For me, Malgorzata Bany is a rare find. One of life’s creatives who is really just in the formative years of her journey as an artist and designer and I’m delighted to have come across her work.
I’m drawn to her simple and minimal yet striking designs which are soft to the touch and sculptural in their character. Side tables, low tables, vases and bowls are all cast in jesmonite from carefully handcrafted moulds, making each piece unique in its appearance. Utilitarian yet functional forms with a limited colour palette and organic shapes, Malgorzata creates her own pigments and moulds for each piece, by hand at home. The pieces are also sculptures in their own right, sensual forms with a restrained aesthetic. Tactile with the smaller pieces feeling like stone and smooth to the touch, whilst the larger pieces often featuring crips edges. They form a collection of similar shapes, each with altered proportions depending on the end use of each piece.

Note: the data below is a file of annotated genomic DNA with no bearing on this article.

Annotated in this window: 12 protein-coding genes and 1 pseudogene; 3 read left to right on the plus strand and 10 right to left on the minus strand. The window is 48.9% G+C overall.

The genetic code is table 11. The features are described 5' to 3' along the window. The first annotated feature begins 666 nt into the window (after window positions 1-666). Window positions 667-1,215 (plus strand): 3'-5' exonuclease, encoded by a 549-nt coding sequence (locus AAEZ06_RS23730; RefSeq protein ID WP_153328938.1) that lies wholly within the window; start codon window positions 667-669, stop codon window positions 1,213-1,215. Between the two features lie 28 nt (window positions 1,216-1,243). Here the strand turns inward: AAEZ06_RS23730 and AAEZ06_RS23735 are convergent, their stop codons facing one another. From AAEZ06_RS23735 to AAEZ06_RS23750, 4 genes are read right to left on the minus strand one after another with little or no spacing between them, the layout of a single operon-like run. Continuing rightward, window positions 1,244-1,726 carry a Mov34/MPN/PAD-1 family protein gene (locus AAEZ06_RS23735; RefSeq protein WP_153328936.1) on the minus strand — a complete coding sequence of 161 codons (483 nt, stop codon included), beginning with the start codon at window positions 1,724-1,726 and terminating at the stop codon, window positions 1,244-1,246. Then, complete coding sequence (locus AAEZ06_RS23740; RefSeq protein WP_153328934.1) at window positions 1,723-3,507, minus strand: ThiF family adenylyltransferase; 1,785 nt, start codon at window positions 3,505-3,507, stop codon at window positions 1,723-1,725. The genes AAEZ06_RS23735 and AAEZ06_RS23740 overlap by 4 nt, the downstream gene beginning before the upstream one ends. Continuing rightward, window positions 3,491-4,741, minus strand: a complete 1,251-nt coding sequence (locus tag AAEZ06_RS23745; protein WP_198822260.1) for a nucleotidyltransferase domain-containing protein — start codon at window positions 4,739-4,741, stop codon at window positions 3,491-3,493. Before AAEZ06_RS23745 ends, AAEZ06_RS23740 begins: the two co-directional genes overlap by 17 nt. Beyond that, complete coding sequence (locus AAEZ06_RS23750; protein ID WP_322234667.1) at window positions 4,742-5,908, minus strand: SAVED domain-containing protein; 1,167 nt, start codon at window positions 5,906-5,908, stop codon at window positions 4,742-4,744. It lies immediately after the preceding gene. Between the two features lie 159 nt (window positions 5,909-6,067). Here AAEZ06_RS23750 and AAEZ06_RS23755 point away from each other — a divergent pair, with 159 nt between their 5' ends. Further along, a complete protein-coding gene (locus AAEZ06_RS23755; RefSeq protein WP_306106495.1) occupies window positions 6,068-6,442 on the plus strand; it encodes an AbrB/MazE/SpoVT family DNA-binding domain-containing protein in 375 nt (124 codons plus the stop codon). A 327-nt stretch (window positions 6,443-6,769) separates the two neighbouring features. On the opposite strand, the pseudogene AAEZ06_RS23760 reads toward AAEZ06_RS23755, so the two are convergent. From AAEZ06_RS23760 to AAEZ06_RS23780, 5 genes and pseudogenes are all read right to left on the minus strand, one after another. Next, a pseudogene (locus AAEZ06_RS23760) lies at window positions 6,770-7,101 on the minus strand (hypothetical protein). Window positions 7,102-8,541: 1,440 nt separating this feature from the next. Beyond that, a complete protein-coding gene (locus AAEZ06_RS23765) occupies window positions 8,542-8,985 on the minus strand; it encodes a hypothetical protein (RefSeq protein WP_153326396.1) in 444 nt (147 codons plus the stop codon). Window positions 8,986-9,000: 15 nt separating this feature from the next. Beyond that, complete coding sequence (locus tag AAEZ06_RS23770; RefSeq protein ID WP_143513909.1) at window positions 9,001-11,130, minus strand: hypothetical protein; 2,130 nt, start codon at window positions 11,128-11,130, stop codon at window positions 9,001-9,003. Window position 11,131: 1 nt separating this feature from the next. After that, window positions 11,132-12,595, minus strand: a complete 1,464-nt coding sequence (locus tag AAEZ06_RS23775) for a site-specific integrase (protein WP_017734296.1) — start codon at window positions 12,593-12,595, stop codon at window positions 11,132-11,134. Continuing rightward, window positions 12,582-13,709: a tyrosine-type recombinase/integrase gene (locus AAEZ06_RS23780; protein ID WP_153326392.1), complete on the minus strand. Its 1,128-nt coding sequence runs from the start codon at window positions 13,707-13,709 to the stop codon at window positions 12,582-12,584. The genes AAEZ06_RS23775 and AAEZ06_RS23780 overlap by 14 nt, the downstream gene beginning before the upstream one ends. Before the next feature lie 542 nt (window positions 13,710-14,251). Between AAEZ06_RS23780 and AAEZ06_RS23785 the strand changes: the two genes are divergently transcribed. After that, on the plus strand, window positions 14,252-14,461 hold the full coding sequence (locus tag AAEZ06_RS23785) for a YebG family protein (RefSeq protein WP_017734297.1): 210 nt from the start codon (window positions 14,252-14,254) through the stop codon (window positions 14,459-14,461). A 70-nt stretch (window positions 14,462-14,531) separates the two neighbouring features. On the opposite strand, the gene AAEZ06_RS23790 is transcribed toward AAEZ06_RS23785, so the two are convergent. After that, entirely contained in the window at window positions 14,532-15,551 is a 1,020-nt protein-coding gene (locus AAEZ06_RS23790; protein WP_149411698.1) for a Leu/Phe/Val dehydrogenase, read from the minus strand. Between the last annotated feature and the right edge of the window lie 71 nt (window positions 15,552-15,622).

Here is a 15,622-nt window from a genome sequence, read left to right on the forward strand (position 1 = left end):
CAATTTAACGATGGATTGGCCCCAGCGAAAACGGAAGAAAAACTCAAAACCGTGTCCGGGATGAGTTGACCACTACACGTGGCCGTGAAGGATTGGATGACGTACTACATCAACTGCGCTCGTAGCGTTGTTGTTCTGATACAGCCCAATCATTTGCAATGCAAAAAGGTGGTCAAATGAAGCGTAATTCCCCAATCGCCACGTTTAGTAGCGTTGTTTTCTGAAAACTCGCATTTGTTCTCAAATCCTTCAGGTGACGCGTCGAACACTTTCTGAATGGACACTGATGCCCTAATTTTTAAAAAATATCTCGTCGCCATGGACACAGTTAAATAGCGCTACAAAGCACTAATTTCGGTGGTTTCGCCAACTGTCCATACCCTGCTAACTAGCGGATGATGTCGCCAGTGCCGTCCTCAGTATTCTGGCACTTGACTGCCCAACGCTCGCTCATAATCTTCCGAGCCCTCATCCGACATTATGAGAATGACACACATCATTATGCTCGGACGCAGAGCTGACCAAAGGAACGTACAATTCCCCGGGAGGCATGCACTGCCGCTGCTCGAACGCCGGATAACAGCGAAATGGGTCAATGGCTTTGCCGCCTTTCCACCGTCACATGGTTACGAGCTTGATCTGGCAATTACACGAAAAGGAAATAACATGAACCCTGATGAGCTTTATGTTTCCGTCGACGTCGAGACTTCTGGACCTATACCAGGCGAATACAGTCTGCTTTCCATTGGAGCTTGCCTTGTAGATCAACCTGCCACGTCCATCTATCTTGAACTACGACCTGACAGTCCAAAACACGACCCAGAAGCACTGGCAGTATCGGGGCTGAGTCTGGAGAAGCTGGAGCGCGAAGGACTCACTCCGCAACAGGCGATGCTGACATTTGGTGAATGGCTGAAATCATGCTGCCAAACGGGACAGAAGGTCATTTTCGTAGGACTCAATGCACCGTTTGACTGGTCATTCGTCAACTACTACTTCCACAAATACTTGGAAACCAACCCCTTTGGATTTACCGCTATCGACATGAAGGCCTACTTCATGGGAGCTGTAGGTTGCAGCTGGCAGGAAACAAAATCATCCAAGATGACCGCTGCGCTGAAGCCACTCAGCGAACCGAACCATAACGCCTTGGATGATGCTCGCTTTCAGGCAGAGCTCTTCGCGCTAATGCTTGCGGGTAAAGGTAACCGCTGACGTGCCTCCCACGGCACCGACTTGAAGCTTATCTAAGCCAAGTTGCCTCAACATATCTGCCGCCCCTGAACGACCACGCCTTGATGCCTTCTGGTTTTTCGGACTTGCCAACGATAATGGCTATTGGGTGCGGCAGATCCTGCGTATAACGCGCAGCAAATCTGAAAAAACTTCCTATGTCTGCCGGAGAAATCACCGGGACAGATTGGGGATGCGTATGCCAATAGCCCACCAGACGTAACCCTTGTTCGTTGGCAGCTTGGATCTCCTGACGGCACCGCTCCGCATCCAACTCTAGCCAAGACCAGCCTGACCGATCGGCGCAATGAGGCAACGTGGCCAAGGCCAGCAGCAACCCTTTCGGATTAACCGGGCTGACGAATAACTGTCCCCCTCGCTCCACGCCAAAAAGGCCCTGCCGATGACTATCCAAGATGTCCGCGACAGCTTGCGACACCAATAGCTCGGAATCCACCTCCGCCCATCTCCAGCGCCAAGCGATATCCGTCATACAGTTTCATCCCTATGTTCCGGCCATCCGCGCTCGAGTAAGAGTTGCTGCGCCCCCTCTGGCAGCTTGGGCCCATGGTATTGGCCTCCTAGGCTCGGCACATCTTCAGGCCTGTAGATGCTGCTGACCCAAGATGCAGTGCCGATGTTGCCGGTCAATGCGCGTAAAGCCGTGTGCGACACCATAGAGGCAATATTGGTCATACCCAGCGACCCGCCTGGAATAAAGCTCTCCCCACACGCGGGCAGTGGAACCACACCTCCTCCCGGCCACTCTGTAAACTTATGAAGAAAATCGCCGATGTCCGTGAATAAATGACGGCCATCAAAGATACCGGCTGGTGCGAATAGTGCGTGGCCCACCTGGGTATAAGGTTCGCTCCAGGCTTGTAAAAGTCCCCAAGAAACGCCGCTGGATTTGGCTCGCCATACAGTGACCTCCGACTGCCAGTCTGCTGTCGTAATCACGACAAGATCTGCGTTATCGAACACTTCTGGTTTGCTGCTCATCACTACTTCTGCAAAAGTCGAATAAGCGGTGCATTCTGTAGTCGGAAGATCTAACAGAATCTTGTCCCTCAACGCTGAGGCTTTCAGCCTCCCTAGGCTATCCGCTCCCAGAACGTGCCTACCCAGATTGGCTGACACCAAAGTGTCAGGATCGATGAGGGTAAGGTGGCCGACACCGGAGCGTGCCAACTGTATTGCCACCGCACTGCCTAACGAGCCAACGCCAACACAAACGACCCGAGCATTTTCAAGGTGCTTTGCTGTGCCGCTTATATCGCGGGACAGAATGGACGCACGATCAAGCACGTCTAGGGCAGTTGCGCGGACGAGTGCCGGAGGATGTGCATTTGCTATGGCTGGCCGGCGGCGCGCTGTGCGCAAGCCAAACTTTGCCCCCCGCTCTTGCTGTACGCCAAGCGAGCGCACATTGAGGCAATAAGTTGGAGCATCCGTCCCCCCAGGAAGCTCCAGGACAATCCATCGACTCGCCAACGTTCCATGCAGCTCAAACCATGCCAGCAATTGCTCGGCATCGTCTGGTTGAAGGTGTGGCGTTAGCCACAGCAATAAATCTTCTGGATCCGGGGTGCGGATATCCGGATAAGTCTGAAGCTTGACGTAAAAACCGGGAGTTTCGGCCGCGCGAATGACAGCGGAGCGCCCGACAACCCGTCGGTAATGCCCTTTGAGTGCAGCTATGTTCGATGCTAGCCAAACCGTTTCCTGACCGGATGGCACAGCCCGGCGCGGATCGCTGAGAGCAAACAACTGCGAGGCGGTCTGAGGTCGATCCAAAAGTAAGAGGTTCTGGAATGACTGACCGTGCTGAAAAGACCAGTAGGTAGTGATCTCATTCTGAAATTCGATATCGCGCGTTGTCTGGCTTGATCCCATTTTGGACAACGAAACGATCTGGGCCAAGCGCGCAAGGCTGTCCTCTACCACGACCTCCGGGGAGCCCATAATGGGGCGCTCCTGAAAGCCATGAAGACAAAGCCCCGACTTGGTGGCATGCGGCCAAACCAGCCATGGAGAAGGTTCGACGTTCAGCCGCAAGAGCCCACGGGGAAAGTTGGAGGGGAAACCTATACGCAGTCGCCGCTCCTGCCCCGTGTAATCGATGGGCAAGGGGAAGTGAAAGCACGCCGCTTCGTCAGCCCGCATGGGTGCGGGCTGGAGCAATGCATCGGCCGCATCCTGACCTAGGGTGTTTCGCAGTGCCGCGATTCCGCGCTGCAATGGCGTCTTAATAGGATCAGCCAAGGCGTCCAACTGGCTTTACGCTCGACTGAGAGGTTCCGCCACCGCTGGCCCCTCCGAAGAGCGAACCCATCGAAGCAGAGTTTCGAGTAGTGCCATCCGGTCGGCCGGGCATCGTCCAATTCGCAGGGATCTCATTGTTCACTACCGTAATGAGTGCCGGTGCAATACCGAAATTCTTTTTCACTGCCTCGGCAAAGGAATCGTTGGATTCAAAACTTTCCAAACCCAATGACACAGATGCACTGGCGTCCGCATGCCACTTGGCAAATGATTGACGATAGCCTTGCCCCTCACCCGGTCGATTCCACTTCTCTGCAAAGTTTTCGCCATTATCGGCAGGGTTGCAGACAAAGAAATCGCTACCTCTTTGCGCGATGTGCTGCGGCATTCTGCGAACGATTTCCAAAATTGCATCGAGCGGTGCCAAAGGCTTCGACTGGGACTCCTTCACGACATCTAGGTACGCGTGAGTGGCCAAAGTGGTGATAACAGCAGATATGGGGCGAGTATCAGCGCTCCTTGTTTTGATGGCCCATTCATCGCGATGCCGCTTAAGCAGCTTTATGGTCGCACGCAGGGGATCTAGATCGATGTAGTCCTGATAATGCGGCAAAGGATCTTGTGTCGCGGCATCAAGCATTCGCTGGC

She has recently collaborated with Faye Toogood on a collection of smaller pieces including paperweights and bookends, see a selection in the images below (images courtesy of Genevieve Lutkin for Studio Toogood). And some of which can be seen here on my recent visit to the Toogood studio.
Exhibitions include The London Design Festival in 2016 and a collaboration with The New Craftsman earlier this year at LDF to launch her new collection. Malgorzata co-curated the space including pieces from other creatives.
The now London based Malgorzata studied at Academy of Fine Arts in her home town of Warsaw, followed by the Slade School of Fine Art and then University College Falmouth graduating with a Bachelor Degree of Fine Arts. She is also the recipient of the Slade School of Fine Art, 2014 Desiree Prize for Painting, and also an Adrian Carruthers Studio Award Nominee, Slade School Of Fine Art and Acme Studios, 2014